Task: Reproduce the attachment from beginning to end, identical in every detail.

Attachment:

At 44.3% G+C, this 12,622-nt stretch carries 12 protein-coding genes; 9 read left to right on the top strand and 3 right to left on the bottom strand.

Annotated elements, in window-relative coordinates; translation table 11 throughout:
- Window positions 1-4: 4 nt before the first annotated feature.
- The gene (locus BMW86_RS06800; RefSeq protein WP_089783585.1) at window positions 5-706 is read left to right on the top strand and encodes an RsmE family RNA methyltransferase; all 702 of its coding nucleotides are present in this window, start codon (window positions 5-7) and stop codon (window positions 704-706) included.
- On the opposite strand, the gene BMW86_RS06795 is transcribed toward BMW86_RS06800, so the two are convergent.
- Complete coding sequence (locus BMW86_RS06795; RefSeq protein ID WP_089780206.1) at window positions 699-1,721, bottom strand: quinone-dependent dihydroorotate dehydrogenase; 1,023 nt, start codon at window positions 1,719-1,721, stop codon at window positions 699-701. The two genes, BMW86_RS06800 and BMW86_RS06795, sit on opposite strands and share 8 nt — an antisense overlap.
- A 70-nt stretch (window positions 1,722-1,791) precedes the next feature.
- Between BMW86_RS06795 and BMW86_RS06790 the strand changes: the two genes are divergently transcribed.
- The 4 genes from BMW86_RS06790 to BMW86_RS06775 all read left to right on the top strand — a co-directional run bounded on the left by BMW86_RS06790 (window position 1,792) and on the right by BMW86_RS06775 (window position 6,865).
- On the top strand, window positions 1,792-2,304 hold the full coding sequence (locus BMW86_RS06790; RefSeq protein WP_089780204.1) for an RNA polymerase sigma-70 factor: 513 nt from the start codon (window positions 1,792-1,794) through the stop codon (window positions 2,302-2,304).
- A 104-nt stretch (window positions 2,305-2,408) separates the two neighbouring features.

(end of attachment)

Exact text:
At 44.3% G+C, this 12,622-nt stretch carries 12 protein-coding genes; 9 read left to right on the top strand and 3 right to left on the bottom strand.

Annotated elements, in window-relative coordinates; translation table 11 throughout:
- Window positions 1-4: 4 nt before the first annotated feature.
- The gene (locus BMW86_RS06800; RefSeq protein WP_089783585.1) at window positions 5-706 is read left to right on the top strand and encodes an RsmE family RNA methyltransferase; all 702 of its coding nucleotides are present in this window, start codon (window positions 5-7) and stop codon (window positions 704-706) included.
- On the opposite strand, the gene BMW86_RS06795 is transcribed toward BMW86_RS06800, so the two are convergent.
- Complete coding sequence (locus BMW86_RS06795; RefSeq protein ID WP_089780206.1) at window positions 699-1,721, bottom strand: quinone-dependent dihydroorotate dehydrogenase; 1,023 nt, start codon at window positions 1,719-1,721, stop codon at window positions 699-701. The two genes, BMW86_RS06800 and BMW86_RS06795, sit on opposite strands and share 8 nt — an antisense overlap.
- A 70-nt stretch (window positions 1,722-1,791) precedes the next feature.
- Between BMW86_RS06795 and BMW86_RS06790 the strand changes: the two genes are divergently transcribed.
- The 4 genes from BMW86_RS06790 to BMW86_RS06775 all read left to right on the top strand — a co-directional run bounded on the left by BMW86_RS06790 (window position 1,792) and on the right by BMW86_RS06775 (window position 6,865).
- On the top strand, window positions 1,792-2,304 hold the full coding sequence (locus BMW86_RS06790; RefSeq protein WP_089780204.1) for an RNA polymerase sigma-70 factor: 513 nt from the start codon (window positions 1,792-1,794) through the stop codon (window positions 2,302-2,304).
- A 104-nt stretch (window positions 2,305-2,408) separates the two neighbouring features.